Tag Archives: Security

IIS Security – Past and Present

This topic has been covered many times both by Microsoft and non-Microsoft employees. However, I’ve recently been asked what the main features of IIS 7 are and have seen a great deal of misinformation about IIS security on twitter, blog posts and forums.

I think, therefore, the issue deserves yet another look. In this post, I’m going to go over security in the past for IIS and then move on to talk about security features in IIS 7. These are not in any particular order. This post is not meant to diminish the many thoughtful works already created by others – both complimentary and critical. This is just meant to bring the subject back up for discussion again in hopes that you can be properly equipped with the decision making information you may need.

Ghosts of IIS Security Past

The reason for so much misinformation about the current state of security in IIS is likely due to the earned reputation the product had in versions previous to IIS 6.0. A quick search on the web for IIS 5 security vulnerabilities may be like a walk down memory lane for some of the more veteran administrators and IT staff across the globe. The search results are littered with critical vulnerabilities related to buffer overflows, ISAPI extensions, exploits on rarely-used features, or features that were available by a default installation. We are haunted by names like “Code Red” and “Nimda”. I don’t know about you, but those very names send shivers down my spine. I was consulting as a developer and web administrator for a very large property management company when these hit. We were lucky enough to avoid these as we had patched our services. That said, many whom I did business with on a regular basis were not very happy. So, to be clear, I feel the misinformation that is spread today is built on an element of experience with previous versions. Secunia reports 16 advisories and 6 vulnerabilities with IIS 5.  And so started the reputation , perhaps deservedly so, that IIS was not secure unless you really knew what you were doing with security.

Bill Gates was apparently visited by the ghosts of security past, present and future when he laid his head on his pillow January 14th, 2002. I say that because on January 15th, 2002 Mr. Gates sent out the now-famous trustworthy computing memo to every employee at Microsoft.  This set off a major revamp of products from the ground up. Standards were set for test planning and testing. Writing Secure Code was mandatory reading for every Microsoft developer and tester. The results have been staggering.

Security drastically improved in Microsoft products over the years, and IIS was definitely no exception to this. IIS 6 saw 5 security advisories and 4 vulnerabilities reported since 2003. Not to get ahead of myself, but IIS 7 has exactly 1 advisor and 1 vulnerability from Secunia. Compare this against Apache 2.0.x which has had 39 advisories and 23 vulnerabilities (4 of which are still unpatched as of this writing) and Apache 2.2.x which has had 10 advisories and 16 vulnerabilities (2 of which are still unpatched as of this writing) in the same period.  Now I have seen attempts ([1], [2]) to quantify or otherwise explain these numbers further. You can read those articles for yourself and determine how much weight you want to give them. However you skew it, the facts should speak for themselves – IIS has dramatically improved and taken a leadership roll in security in IIS 6 and 7. Our ghost of IIS past still haunts the product’s reputation today, despite obvious strides taken. Even if you feel you like Apache better I think it is only fair to give credit where it is due.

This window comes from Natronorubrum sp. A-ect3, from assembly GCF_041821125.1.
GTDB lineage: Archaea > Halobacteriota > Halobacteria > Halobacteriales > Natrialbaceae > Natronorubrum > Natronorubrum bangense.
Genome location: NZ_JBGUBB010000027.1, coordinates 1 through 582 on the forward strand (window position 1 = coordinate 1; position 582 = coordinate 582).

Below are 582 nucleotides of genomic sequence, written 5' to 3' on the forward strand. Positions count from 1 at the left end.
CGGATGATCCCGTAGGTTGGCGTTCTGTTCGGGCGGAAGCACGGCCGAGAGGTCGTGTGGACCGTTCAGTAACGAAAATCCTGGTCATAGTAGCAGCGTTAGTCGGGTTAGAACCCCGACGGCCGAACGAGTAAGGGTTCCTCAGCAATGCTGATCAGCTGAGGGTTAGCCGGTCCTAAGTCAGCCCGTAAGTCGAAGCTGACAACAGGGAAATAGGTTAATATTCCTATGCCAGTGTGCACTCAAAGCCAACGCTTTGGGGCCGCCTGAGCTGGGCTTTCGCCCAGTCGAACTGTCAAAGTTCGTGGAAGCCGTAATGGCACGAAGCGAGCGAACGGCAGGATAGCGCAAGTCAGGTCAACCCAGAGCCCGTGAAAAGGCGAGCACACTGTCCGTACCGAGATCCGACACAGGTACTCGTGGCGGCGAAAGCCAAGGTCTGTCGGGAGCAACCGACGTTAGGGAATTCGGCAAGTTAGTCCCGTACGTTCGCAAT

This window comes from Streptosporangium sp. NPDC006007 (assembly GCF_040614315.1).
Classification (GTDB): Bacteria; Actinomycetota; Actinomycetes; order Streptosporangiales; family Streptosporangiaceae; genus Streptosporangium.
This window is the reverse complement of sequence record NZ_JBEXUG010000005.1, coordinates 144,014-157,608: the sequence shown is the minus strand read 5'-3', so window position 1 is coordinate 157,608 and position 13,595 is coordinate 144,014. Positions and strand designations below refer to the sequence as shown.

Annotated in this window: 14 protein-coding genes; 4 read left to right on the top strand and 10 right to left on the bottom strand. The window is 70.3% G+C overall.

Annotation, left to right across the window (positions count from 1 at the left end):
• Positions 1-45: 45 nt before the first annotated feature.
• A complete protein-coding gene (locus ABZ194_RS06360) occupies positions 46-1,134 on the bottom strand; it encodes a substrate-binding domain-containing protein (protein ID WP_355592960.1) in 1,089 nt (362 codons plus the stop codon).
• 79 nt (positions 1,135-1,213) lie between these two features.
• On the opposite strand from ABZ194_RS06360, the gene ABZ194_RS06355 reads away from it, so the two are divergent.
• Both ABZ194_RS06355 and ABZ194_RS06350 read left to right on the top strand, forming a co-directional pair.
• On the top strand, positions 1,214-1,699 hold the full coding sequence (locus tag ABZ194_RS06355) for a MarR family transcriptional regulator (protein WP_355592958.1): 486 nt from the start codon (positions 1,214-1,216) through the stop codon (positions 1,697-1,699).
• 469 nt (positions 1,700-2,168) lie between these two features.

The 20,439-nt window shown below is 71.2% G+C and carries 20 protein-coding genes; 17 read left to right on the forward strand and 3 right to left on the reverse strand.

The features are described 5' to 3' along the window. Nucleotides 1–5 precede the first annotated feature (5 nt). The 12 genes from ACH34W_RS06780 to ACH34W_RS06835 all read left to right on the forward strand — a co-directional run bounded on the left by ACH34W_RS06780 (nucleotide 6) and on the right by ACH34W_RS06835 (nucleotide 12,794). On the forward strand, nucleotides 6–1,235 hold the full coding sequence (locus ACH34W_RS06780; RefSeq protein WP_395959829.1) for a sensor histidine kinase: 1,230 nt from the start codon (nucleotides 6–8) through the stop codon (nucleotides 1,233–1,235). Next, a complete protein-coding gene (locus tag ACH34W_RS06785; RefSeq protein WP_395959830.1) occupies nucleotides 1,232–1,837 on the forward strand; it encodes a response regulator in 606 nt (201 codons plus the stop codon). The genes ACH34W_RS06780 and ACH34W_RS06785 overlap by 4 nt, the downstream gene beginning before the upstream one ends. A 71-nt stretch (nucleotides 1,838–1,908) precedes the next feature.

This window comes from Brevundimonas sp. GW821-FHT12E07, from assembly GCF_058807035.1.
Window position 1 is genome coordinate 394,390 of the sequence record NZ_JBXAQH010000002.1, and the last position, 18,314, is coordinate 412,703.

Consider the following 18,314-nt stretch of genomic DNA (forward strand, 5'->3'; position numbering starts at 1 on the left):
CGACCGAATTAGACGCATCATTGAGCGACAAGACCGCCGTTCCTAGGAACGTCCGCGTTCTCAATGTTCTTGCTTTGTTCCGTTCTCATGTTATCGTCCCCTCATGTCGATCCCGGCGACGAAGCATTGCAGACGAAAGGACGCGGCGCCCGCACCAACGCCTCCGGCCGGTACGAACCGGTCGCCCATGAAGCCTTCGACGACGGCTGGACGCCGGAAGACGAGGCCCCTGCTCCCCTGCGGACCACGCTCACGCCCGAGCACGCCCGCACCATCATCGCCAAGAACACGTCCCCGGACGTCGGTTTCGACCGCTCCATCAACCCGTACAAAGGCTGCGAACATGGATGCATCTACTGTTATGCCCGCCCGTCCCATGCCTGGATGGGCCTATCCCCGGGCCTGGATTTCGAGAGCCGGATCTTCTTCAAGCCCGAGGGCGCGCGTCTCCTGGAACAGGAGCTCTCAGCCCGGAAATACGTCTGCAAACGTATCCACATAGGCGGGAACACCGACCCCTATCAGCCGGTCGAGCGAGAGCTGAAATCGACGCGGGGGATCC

Improvements in IIS 6

The IIS team took the four tenants of Microsoft’s Trustworthy Computing initiative to heart: Secure by Design, Secure by Default, Secure in Deployment and Secure Communication. Since we are already on the next version, I won’t spend a great deal of time talking about the security improvements in the last version other than a brief overview so you know how they relate to changes in our current version, IIS 7.

IIS 6 took vast strides to improve security. During upgrade installations, IIS 6 was disabled by default if the previous server had not been secured by the IIS lockdown tool. The architecture was completely revamped to separate kernel-mode HTTP listening from user-mode application execution. Changes were made to application pools, authentication, access control, encryption and certificate handling, auditing, logging and patch management that made the product far superior to its predecessors. You can find a detailed list of these features on TechNet.  SecurityFocus did a comparison of these features in March of 2004.Server Watch wrote an article in December of 2003. By most accounts, everything accomplished in IIS 6 was a huge step in the right direction.

Despite the massive steps already taken in IIS6, IIS 7 took these all a bit further. Let’s go ahead and investigate these now.

Improvements in IIS 7.x

Customizable Installation

Continuing with the tenant of being secure in deployment, IIS 7 has made installation a wonder to behold. In IIS 6, you could reduce your attack surface by disabling features native to web server. However, these features were still loaded into the process. This carried not only a security factor, but also a performance and memory footprint issue.  IIS 7 has a completely modular architecture. That means that features which you do not want are not only NOT loaded into the process, you can leave the bits for those features off of your disk completely.

Limitable Attack Surface

This is a bit dubious and is essentially part of the customizable installation. By reducing the modules that are available on disk or loaded into a process, you significantly reduce the attack surface for your specialized web servers. If all you intend to do is serve static content with caching and no default documents, you can simply install the static file handler and caching module and leave the rest of the IIS modules off of your server. Additional controls and limitations will also reduce your attack surface and I’ll cover those below.